(PS) Harris v. New Rez, LLC et al

Filing 25

ORDER AND FINDINGS and RECOMMENDATIONS signed by Magistrate Judge Carolyn K. Delaney on 6/3/21 ORDERING that defendant's request for judicial notice [12-2] is GRANTED. RECOMMENDING that #12 Motion to Dismiss be GRANTED and plaintiff's federal claims be DISMISSED without leave to amend. This case be remanded to the Superior Court of California, County of Solano and the Clerk of the Court be directed to close this case. F&R referred to District Judge Kimberly J. Mueller. Objections to F&R due within fourteen days. (Kaminski, H)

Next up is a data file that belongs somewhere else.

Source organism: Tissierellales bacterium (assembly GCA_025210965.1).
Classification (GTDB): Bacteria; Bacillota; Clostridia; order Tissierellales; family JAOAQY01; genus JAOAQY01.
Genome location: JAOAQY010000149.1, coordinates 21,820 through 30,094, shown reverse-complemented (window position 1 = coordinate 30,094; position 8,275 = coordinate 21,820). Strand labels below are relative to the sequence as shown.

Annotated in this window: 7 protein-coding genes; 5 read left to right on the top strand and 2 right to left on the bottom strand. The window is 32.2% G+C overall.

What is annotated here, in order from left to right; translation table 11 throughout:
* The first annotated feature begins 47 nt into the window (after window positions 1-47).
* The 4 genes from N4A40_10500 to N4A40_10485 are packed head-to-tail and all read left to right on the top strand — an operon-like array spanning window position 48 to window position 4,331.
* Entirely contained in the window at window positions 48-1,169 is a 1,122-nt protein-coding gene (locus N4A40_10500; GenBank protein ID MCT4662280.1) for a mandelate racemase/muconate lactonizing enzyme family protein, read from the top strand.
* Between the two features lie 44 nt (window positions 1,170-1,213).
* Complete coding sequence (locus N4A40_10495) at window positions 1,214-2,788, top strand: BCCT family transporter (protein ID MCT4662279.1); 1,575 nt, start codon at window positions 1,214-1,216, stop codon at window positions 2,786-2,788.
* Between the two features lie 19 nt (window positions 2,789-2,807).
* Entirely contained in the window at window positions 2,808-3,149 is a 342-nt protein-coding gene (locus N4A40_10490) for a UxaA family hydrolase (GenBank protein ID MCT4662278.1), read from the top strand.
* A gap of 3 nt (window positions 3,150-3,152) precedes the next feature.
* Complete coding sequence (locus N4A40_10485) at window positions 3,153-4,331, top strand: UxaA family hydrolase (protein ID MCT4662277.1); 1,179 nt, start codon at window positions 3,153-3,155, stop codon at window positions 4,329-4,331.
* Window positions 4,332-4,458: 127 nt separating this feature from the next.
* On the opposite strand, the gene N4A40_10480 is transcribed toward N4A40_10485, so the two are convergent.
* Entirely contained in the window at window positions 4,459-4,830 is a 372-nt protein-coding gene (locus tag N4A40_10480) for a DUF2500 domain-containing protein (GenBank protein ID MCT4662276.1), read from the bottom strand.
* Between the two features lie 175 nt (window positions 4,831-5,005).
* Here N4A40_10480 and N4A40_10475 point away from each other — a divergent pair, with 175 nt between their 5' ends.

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1 2 3 4 5 6 7 8 UNITED STATES DISTRICT COURT 9 FOR THE EASTERN DISTRICT OF CALIFORNIA 10 11 ARTHUR HARRIS, 12 No. 2:21-cv-0636-KJM-CKD PS Plaintiff, 13 v. 14 NEW REZ. LLC, et al., 15 Defendants. ORDER AND FINDINGS AND RECOMMENDATIONS (ECF No. 5) 16 Plaintiff Arthur Harris proceeds without an attorney in this case, which was originally 17 18 filed in the Superior Court of California, County of Solano, and assigned case number 19 FCS056039. This matter was referred to the undersigned pursuant to Local Rule 302(c)(3) and 28 20 U.S.C. § 636(b)(1). Defendant, New Rez, LLC, d/b/a Shellpoint Mortgage Servicing, has moved 21 to dismiss the complaint. (ECF No. 5.) A hearing on the motion to dismiss was noticed to be held 22 via Zoom on June 2, 2021. Attorney Jeffrey Kaufman appeared on behalf of defendant. 1 For the reasons set forth below, it is recommended defendant’s motion to dismiss be 23 24 granted as to all of plaintiff’s federal claims and that such claims be dismissed without leave to 25 1 26 27 28 Although plaintiff did not appear via Zoom at the hearing, he has communicated to the court that he attempted to appear via the public telephone line which, as per court policy, allowed him only to listen to the proceedings. The court did not hear argument from Mr. Kaufman, given plaintiff’s absence from the hearing, but took the matter under submission. The court finds that oral argument in this matter would not be of material assistance and therefore proceeds upon the briefing already submitted. Local Rule 230(g). 1 1 amend. It is further recommended the court decline to exercise supplemental jurisdiction over 2 plaintiff’s state law claims. Finally, it is recommended the case be remanded to the Solano 3 County Superior Court. I. 4 5 BACKGROUND Plaintiff bought a single-family house in 2015. (ECF No. 1 at 11.) A grant deed 6 evidencing his purchase of the property located at 617 Daniels Avenue, Vallejo, California 94590 7 was recorded on August 31, 2015. 2 (ECF No. 12-2 at 4.) On the same day, a deed of trust in favor 8 of Pinnacle Capital Mortgage LLC in the amount of $202,500.00 was recorded. (Id. at 8.) The 9 deed of trust stated the interest in the promissory note and deed of trust could be assigned and 10 transferred without notice to plaintiff. (Id. at 17.) On July 14, 2020, assignment of the deed of 11 trust to defendant was recorded. (Id. at 29.) Plaintiff alleges he received notice of the transfer and assignment to defendant on or about 12 13 February 4, 2020. (ECF No. 1 at 12.) Plaintiff alleges defendant cannot legally enforce the 14 mortgage loan because plaintiff signed a contract with the original mortgage company only. (ECF 15 No. 1 at 12-13, 17.) In addition, plaintiff appears to allege he had a billing dispute with Shellpoint that has 16 17 apparently not been resolved satisfactorily. Plaintiff alleges he wrote to defendant when defendant 18 became his new loan servicer, and defendant sent “many, many invoices” in response. Defendant 19 also sent letters stating defendant “intended to foreclose on [plaintiff’s] property if he failed to 20 pay them money on his mortgage” that plaintiff had already paid. (ECF No. 1 at 13.) Plaintiff 21 alleges he sent defendant copies of “all the payments” defendant claimed were owed. (Id.) 22 2 23 24 25 26 27 28 Defendant requests the court take judicial notice of six exhibits: the grant deed recorded on August 31, 2015; the deed of trust recorded on August 31, 2005; the assignment of deed of trust; the Pacer docket for a case filed by plaintiff in the Western District of Washington; a single-page docket report for a case filed by plaintiff in the Superior Court of California, County of Solano No. FCS055677; and the March 25, 2021 Order and Findings and Recommendations of the undersigned in Harris v. New Rez., LLC, 2:20-cv-02340-KJM-CKD. (ECF No. 12-2.) As a general rule, “a district court may not consider any material beyond the pleadings in ruling on a Rule 12(b)(6) motion.” Lee v. City of Los Angeles, 250 F.3d 668, 688 (9th Cir. 2001). An exception exists for matters of public record not subject to reasonable dispute. See Id.; Fed. R. Evid. 201(b). Given the nature of these public documents, the court grants defendant’s request for judicial notice. 2 1 Defendant “ignored those checks” and continued to send plaintiff “more forfeiture letters and 2 invoices.” (Id.) Plaintiff initiated this particular action 3 with the filing of a complaint in the Solano 3 4 County Superior Court on February 11, 2021. On April 8, 2021, defendant removed the case to 5 this court. On April 20, 2021, the Chief District Judge related this case to Harris v. New Rez., 6 LLC, 2:20-cv-02340-KJM-CKD, and reassigned it accordingly. In related case, Harris v. New 7 Rez., LLC, No. 20-cv-02340, the undersigned has recommended plaintiff’s federal claims be 8 dismissed without leave to amend and that this court decline to exercise supplemental jurisdiction 9 over plaintiff’s state-law claims. (No. 20-cv-2340, ECF No. 24.) That matter is presently before 10 the assigned district judge. Defendant filed the pending motion to dismiss in the present case on April 15, 2021. (ECF 11 12 No. 5.) Plaintiff opposes the motion. (ECF Nos. 16, 19, 20.) Defendant filed a reply. (ECF No. 13 23.) 14 II. LEGAL STANDARD The purpose of a motion to dismiss under Federal Rules of Civil Procedure, Rule 12(b)(6), 15 16 is to test the legal sufficiency of the complaint. N. Star Int’l v. Ariz. Corp. Comm’n, 720 F.2d 17 578, 581 (9th Cir. 1983). A dismissal may be warranted where there is “the lack of a cognizable 18 legal theory or the absence of sufficient facts alleged under a cognizable legal theory.” Balistreri 19 v. Pacifica Police Dep’t, 901 F.2d 696, 699 (9th Cir. 1990). In order to state a valid claim for 20 relief, a plaintiff must allege “enough facts to state a claim to relief that is plausible on its face.” 21 Bell Atl. Corp. v. Twombly, 550 U.S. 544, 570 (2007). A claim is plausible on its face “when the 22 plaintiff pleads factual content that allows the court to draw the reasonable inference that the 23 defendant is liable for the misconduct alleged.” Ashcroft v. Iqbal, 556 U.S. 662, 678 (2009). 24 25 26 27 28 3 Previously, plaintiff filed the complaint against defendant in the Western District of Washington, assigned case number 20-cv-0642-JCC, which was ultimately dismissed without prejudice. (ECF No. 15-1 at 4.) Prior to filing the present action originally in the Solano County Superior Court, plaintiff also filed the action assigned case number FCS055677 in Solano County Superior Court, also naming defendant. (Id.) It is not clear whether that case remains pending. (Id.) In addition, as set forth, related case Harris v. New Rez., LLC, 2:20-cv-02340-KJM-CKD is pending in this court. 3 1 In evaluating whether a complaint states a claim on which relief may be granted, the court 2 accepts as true the allegations in the complaint and construes the allegations in the light most 3 favorable to the plaintiff. Hishon v. King & Spalding, 467 U.S. 69, 73 (1984); Love v. United 4 States, 915 F.2d 1242, 1245 (9th Cir. 1989). The court does not, however, assume the truth of 5 legal conclusions cast in the form of factual allegations. United States ex rel. Chunie v. Ringrose, 6 788 F.2d 638, 643 n.2 (9th Cir. 1986). In addition, while Rule 8(a) does not require detailed 7 factual allegations, “[t]hreadbare recitals of the elements of a cause of action, supported by mere 8 conclusory statements, do not suffice.” Iqbal, 556 U.S. at 676. A complaint must do more than 9 allege mere “labels and conclusions” or “a formulaic recitation of the elements of a cause of 10 action.” Twombly, 550 U.S. at 555. In ruling on a motion to dismiss, the court is permitted to consider material that is properly 11 12 submitted as part of the complaint, documents that are not physically attached to the complaint if 13 their authenticity is not contested and the plaintiff’s complaint necessarily relies on them, and 14 matters of public record. Lee v. City of Los Angeles, 250 F.3d 668, 688–89 (9th Cir. 2001). The 15 court may also consider matters properly subject to judicial notice. Outdoor Media Group, Inc. v. 16 City of Beaumont, 506 F.3d 895, 899 (9th Cir. 2007). 17 III. 18 DISCUSSION As he alleged in related case Harris v. New Rez., LLC, No. 20-cv-02340, plaintiff alleges 19 in this case the assignment of his mortgage loan to defendant was unlawful or invalid. Plaintiff 20 alleges defendant lacks standing to enforce the terms of the loan because plaintiff did not sign a 21 contract with defendant. Plaintiff also alleges defendant has demanded mortgage payments from 22 plaintiff corresponding to months for which plaintiff paid his mortgage payment. The complaint 23 states plaintiff brings causes of action under 15 U.S.C. 1692, 12 U.S.C. 2605, 18 U.S.C. 1341, 18 24 U.S.C. 1343, 18 U.S.C. 1641, California Civil Code section 1788 and California Penal Code 25 sections 118, 131 and 484. Plaintiff seeks damages and injunctive relief. (ECF No. 1 at 9-11.) 26 Defendant requests the court to dismiss the case with prejudice, arguing that, to the extent 27 plaintiff attempts to bring a fraud claim, such a claim is baseless and not met with the requisite 28 specificity. (ECF No. 12-1 at 9.) Defendant next argues plaintiff lacks standing to contest the 4 1 assignment of the loan from Pinnacle to defendant. (Id. at 10.) Defendant next argues plaintiff’s 2 claims fail to the extent he alleges violations of the Fair Debt Collection Practices Act 3 (“FDCPA”) and California’s Rosenthal Fair Debt Collection Practices Act (“RFDCPA”). (Id. at 4 11.) Defendant next argues plaintiff’s constitutional challenges are improper against a private 5 entity. (Id. at 13.) Defendant further asserts plaintiff’s challenges under the United States Code, 6 California Civil Code, and California Penal Code all fail. (Id. at 14.) Finally, defendant argues 7 plaintiff’s request for punitive damages is improper and that his request for injunctive relief fails. 8 (Id. at 15-16.) 9 10 A. Standing to Contest Assignment of the Loan to Defendant Defendant asserts plaintiff lacks standing to challenge the assignment of the loan to 11 defendant. (ECF No. 12-1 at 10.) As a borrower, plaintiff “does not have standing under 12 California law to challenge irregularities in the assignment of [his] Note or Deed of Trust because 13 those instruments are negotiable.” Christie v. Bank of New York Mellon, N.A., 617 F. App’x 14 680, 681 (9th Cir. 2015). “[His] obligations thereunder remain unchanged even if [his] creditor 15 changes.” Id.; see also Nationwide Ins. Co. of Am. v. Brown, 689 F. App’x 474, 475 (9th Cir. 16 2017) (“[t]o the extent [the borrower] challenges the validity of the purported securitization of her 17 loan, she lacks standing to raise such a challenge”); Lial v. Bank of Am. Corp., 633 F. App’x 406 18 (9th Cir. 2016) (borrowers “lack standing to enforce the terms of any pooling and service 19 agreement and therefore cannot challenge any assignment into a securitized trust”). Because 20 plaintiff lacks standing to challenge the assignment of the loan to defendant, leave to amend any 21 claim attempting to contest assignment of the loan would not cure the defect. 22 B. Fraud 23 Plaintiff does not plead facts to support a cause of action for fraud. The elements to show 24 fraud or intentional misrepresentation under California law are “false representation, knowledge 25 of its falsity, intent to defraud, justifiable reliance, and damages.” Moore v. Brewster, 96 F.3d 26 1240, 1245 (9th Cir. 1996) (internal quotations omitted). Under Fed. R. Civ. P. 9(b), a plaintiff 27 must plead claims for fraud with particularity: “In all averments of fraud . . ., the circumstances 28 constituting fraud . . . shall be stated with particularity. Malice, intent, knowledge, and other 5 1 condition of mind of a person may be averred generally.” This rule requires the identification of 2 the circumstances constituting fraud so the defendant can prepare an adequate answer from the 3 allegations. Schreiber Distrib. Co. v. Serv-Well Furniture Co., 806 F.2d 1393, 1400 (9th Cir. 4 1986). “[T]he pleader must state the time, place, and specific content of the false representations 5 as well as the identities of the parties to the misrepresentation.” Id. at 1401; see also Moore v. 6 Kayport Package Express, Inc., 885 F.2d 531, 541 (9th Cir. 1989). 7 Plaintiff alleges defendant sent him mortgage bills corresponding to months for which 8 plaintiff had paid his mortgage, and that defendant continued to do so even after plaintiff sent 9 proof to defendant that the alleged missing payments had been timely made. (See ECF No. 1 at 10 13-16.) These allegations do not suffice to plead with particularity a fraud claim. See Vess v. 11 Ciba–Geigy Corp. USA, 317 F.3d 1097, 1106 (9th Cir.2003). A plaintiff alleging fraud “must set 12 forth more than the neutral facts necessary to identify the transaction. The plaintiff must set forth 13 what is false or misleading about a statement, and why it is false.” Id. (emphasis and internal 14 quotation marks omitted). Thus, to the extent plaintiff implies defendant has made false 15 communications pertaining to a billing dispute, that does not suffice to state a claim. Similarly, 16 plaintiff’s inclusion of exhibits reflecting handwritten lists of payments allegedly sent to 17 defendant, and copies of cashier’s checks that may have been sent to defendant, do not suffice to 18 make plaintiff’s claim plausible. In order to state a fraud claim, plaintiff must allege with 19 specificity the content of false representations made knowingly by defendant, plaintiff’s 20 justifiable reliance thereon, and damages suffered. 21 In addition, a private cause of action for fraud is a state-law claim. See Moore, 96 F.3d at 22 1245. Since it is being recommended that all federal claims be dismissed, the undersigned will 23 recommend the court decline to exercise supplemental jurisdiction over the state-law fraud claim. 24 C. FDCPA (15 U.S.C. § 1692 et seq.) and RFDCPA (Cal. Civ. Code § 1788 et seq.) 25 Plaintiff alleges violations of his rights under the FDCPA and California’s RFDCPA. 26 (ECF No. 1 at 21.) The FDCPA prohibits a “debt collector” from engaging in various unlawful 27 debt collection practices. See 15 U.S.C. §§ 1692a & 1692e. “Debt collector” as defined in the 28 FDCPA 6 1 2 3 4 means any person who uses any instrumentality of interstate commerce or the mails in any business the principal purpose of which is the collection of any debts, or who regularly collects or attempts to collect, directly or indirectly, debts owed or due or asserted to be owed or due another. 15 U.S.C. § 1692a(6) (emphasis added). 5 “The law is well settled that FDCPA’s definition of debt collector does not include the 6 consumer’s creditors, a mortgage servicing company, or any assignee of the debt.” Lal v. Am. 7 Home Serv., Inc., 680 F. Supp. 2d 1218, 1224 (E.D. Cal. 2010); see also Schlegel v. Wells Fargo 8 Bank, NA, 720 F.3d 1204, 1209 (9th Cir. 2013) (affirming dismissal, in part, because plaintiff’s 9 “complaint makes no factual allegations from which we could plausibly infer that Wells Fargo 10 regularly collects debts owed to someone other than Wells Fargo”); Rowe v. Educ. Credit Mgmt. 11 Corp., 559 F.3d 1028, 1031 (9th Cir. 2009) (“[A] ‘creditor’ is not a ‘debt collector’ under the 12 FDCPA.”). Under plaintiff’s allegations, defendant is an assignee from the original creditor. 13 Defendant is not a “debt collector” within the meaning of the FDCPA. 14 California’s RFDCPA similarly applies only to a “debt collector,” but the term is defined 15 more broadly and more inclusively as “any person who, in the ordinary course of business, 16 regularly, on behalf of himself or herself or others, engaged in debt collection.” Cal. Civ. Code § 17 1788.2(c). The RFDCPA precludes a debt collector from collecting or attempting to collect a 18 consumer debt in a threatening or harassing manner. See Cal. Civ. Code § 1788 et seq. The 19 RFDCPA prohibits threats, obscenity, misleading or false communications, and overreaching by 20 debt collectors. Id. §§ 1788.10-1788.12, 1788.14-1788.16. 21 Defendant argues foreclosure does not constitute debt collection. Courts within the Ninth 22 Circuit have concluded that foreclosure pursuant to a deed of trust is not the collection of a debt 23 within the meaning of the RFDCPA. See, e.g., Lal, 680 F.Supp.2d at 1224. As defendant 24 recognizes, though, plaintiff does not allege foreclosure proceedings have been initiated. Plaintiff 25 complains of defendant’s loan servicing, communications to plaintiff, and determination that 26 mortgage payments were not received. 27 Defendant also asserts the RFDCPA, which is meant to protect California consumers, 28 does not apply to plaintiff, whose mailing address is not in California. (ECF No. 12-1 at 13.) 7 1 Whether or not the RFDCPA applied in this case need not be decided now. The complaint lacks 2 non-conclusory factual content to plausibly suggest defendant violated the RFDCPA by engaging 3 in acts prohibited by the statute, and which if so, which prohibited acts. 4 In particular, the complaint does not allege which provisions of the RFDCPA were 5 violated. Vague and conclusory allegations regarding inaccurate invoices, “foreclosure letters,” 6 and a billing dispute do not suffice to state a valid claim for relief. See Keen v. Am. Home 7 Mortgage Servicing, Inc., 664 F.Supp.2d 1086, 2009 WL 3380454, at *5 (E.D. Cal. 2009) 8 (dismissing complaint where it failed to allege the specific provisions of the RFDCPA were 9 violated or facts alleging that defendant used threats, harassment, or profane language to collect a 10 debt); Gonzalez v. First Franklin Loan Services, No. 1:09-cv-0941 AWI-GSA, 2010 WL 144862 11 at *7 (E.D. Cal. Jan. 11, 2010) (bare allegations of false billing or false statements are insufficient 12 to state a claim). In addition, if plaintiff’s RFDCPA allegations involve false representations, then 13 they sound in fraud, and are subject to Rule 9(b)’s heightened requirements. See Kearns v. Ford 14 Motor Co., 567 F.3d 1120, 1125–26 (9th Cir.2009). Since it is being recommended that all federal 15 claims be dismissed, the undersigned will recommend the court decline to exercise supplemental 16 jurisdiction over the state-law RFDCPA claim. 17 D. Constitutional Claims 18 Plaintiff alleges defendant has violated his due process rights under the United States 19 Constitution insofar as the loan was transferred to defendant without plaintiff’s consent. (ECF No. 20 1 at 17.) The touchstone of due process under the Fifth and Fourteenth Amendments is the 21 protection of individuals against arbitrary actions by the government. See County of Sacramento 22 v. Lewis, 523 U.S. 833, 845 (1998). “[T]he Due Process Clause protects individuals only from 23 governmental and not from private action.” Lugar v. Edmondson Oil Co., 457 U.S. 922, 930 24 (1982). Defendant is not a governmental agency, entity, municipality, or the State. Defendant is a 25 private actor. A due process claim will not lie against defendant. 26 E. 18 U.S.C. §§ 1341, 1343, 1621 27 Plaintiff states he brings causes of action for violations of 18 U.S.C. §§ 1341 and 1343, 28 which pertain to mail and wire fraud. Title 18 U.S.C. § 1621 addresses perjury by a defendant. As 8 1 set forth, plaintiff does not plead facts to support a fraud claim. He further does not allege 2 defendant provided a false statement under oath. 3 In addition, none of these sections of the United States Code give plaintiff a private cause 4 of action. See Wisdom v. First Midwest Bank, of Poplar Bluff, 167 F.3d 402, 408 (8th Cir. 1999) 5 (no private cause of action for sections 1341 and 1343); Brown v. California, No. 18-CV-07826- 6 EMC, 2019 WL 2476603, at *3 (N.D. Cal. June 13, 2019) (no private cause of action for perjury). 7 Plaintiff cannot state a valid claim based on these sections of the United States Code. 8 F. 12 U.S.C. § 2605 9 Plaintiff states he brings a cause of action under 12 U.S.C. § 2605, which is part of the 10 Real Estate Settlement Procedures Act (“RESPA”). Section 2605 relates to the required 11 disclosures and communications regarding the servicing of mortgage loans and requires loan 12 servicers to respond to a “qualified written request” (“QWR”) from a borrower requesting 13 information relating to the servicing of the loan. 12 U.S.C. § 2605(e). When presented with a 14 valid QWR, a loan servicer may be liable for damages for failing to provide disclosures relating 15 to the servicing of the loan. See 12 U.S.C. §§ 2605(e)(1)(A), (f)(1). “[S]ervicing” refers to 16 “receiving any scheduled periodic payments from a borrower pursuant to the terms of any loan.” 17 Id. at § 2605(i)(3). 18 The exhibits attached to the complaint include an October 22, 2020 letter from defendant 19 responding to some type of billing inquiry from plaintiff. Defendant’s letter states plaintiff’s 20 hand-written list of payments is insufficient to show “proof of payment” and requests plaintiff to 21 send either the front and back of the cancelled checks and/or the full unredacted bank statements 22 for the months in question. (ECF No. 1 at 24.) 23 Plaintiff’s allegations that he wrote to defendant when defendant became his loan servicer, 24 and that he sent defendant copies of payments that defendant claimed were owed do not suffice to 25 allege he sent a QWR. In order to qualify as a QWR, a borrower’s inquiry must include a 26 statement of the reasons for the belief of the borrower . . . that the account is in error or provide 27 sufficient detail to the servicer regarding other information sought by the borrower.” 12 U.S.C. § 28 2605(e)(1)(B)(ii). A plaintiff need not attach a QWR to the complaint or specify its contents with 9 1 great particularity in order to state a claim. Ohlendorf v. Am. Home Mortg. Servicing, 279 F.R.D. 2 575, 581 (E.D. Cal. 2010). At a minimum, though, a plaintiff must allege he made a QWR or 3 adequate facts to allow such an inference. A plaintiff must also allege damages or a loss “related 4 to the RESPA violation itself,” since RESPA, as codified at section 2605(f)(1)(A), authorizes 5 “actual damages to the borrower as a result of the failure [to comply with RESPA requirements].” 6 Lal, 680 F. Supp. 2d at 1223. 7 Here, the vague allegations describing plaintiff’s communications to defendant do not 8 allow the inference that plaintiff sent a QWR. Plaintiff further does not explain how defendant 9 violated RESPA. Finally, plaintiff does not allege any loss related to an alleged RESPA violation. 10 Thus, the vague allegations regarding the existence of a billing dispute do not suffice to state a 11 claim. 12 IV. 13 CONCLUSION A district court should grant leave to amend unless it determines the pleading could not 14 possibly be cured by the allegation of other facts. Lopez v. Smith, 203 F.3d 1122, 1130 (9th Cir. 15 2000) (en banc); see also Gardner v. Marino, 563 F.3d 981, 990 (9th Cir. 2009) (a court may 16 dismiss without leave to amend where it is clear a complaint cannot be cured by amendment). 17 Here, the underlying basis for plaintiff’s federal claims is that he believes the transfer or 18 assignment of his loan to defendant was unlawful. Such claims cannot be cured by amendment. 19 To the extent plaintiff attempts to bring claims under various sections of the California 20 Penal Code and the California Civil Code not addressed herein, the undersigned will recommend 21 the court decline to exercise supplemental jurisdiction unless plaintiff states a federal claim for 22 relief. A court may decline to exercise supplemental jurisdiction over state-law claims if it “has 23 dismissed all claims over which it has original jurisdiction.” 28 U.S.C. § 1367(c)(3). The 24 Supreme Court has stated that if “the federal claims are dismissed before trial . . . the state claims 25 should be dismissed as well.” United Mine Workers v. Gibbs, 383 U.S. 715, 726 (1966). 26 If the federal claims are to be dismissed without leave to amend, then the court has 27 discretion to dismiss this case or remand it to state court. Carnegie-Mellon University v. Cohill, 28 484 U.S. 343, 348-357 (1988); Acri v. Varian Assoc., Inc., 114 F.3d 999, 1000 (9th Cir. 1992). 10 1 This case has been pending in this court for a relatively short period of time. State law questions 2 remain, and it is appropriate that a state court determine and apply questions of state law. 3 4 Accordingly, IT IS ORDERED that defendant’s request for judicial notice (ECF No. 12-2) is GRANTED. 5 In addition, IT IS RECOMMENDED that: 6 1. Defendant’s motion to dismiss (ECF No. 12) be GRANTED and plaintiff’s federal 7 claims be DISMISSED without leave to amend; 8 2. This case be remanded to the Superior Court of California, County of Solano; and 9 3. The Clerk of the Court be directed to close this case. 10 These findings and recommendations are submitted to the United States District Judge 11 assigned to the case, pursuant to the provisions of 28 U.S.C. § 636(b)(l). Within fourteen days 12 after being served with these findings and recommendations, any party may file written 13 objections with the court and serve a copy on all parties. Such a document should be captioned 14 “Objections to Magistrate Judge’s Findings and Recommendations.” Any response to the 15 objections shall be served and filed within fourteen days after service of the objections. The 16 parties are advised that failure to file objections within the specified time may waive the right to 17 appeal the District Court’s order. Martinez v. Ylst, 951 F.2d 1153 (9th Cir. 1991). 18 Dated: June 3, 2021 _____________________________________ CAROLYN K. DELANEY UNITED STATES MAGISTRATE JUDGE 19 20 21 8.Harris.21cv636.mtd 22 23 24 25 26 27 28 11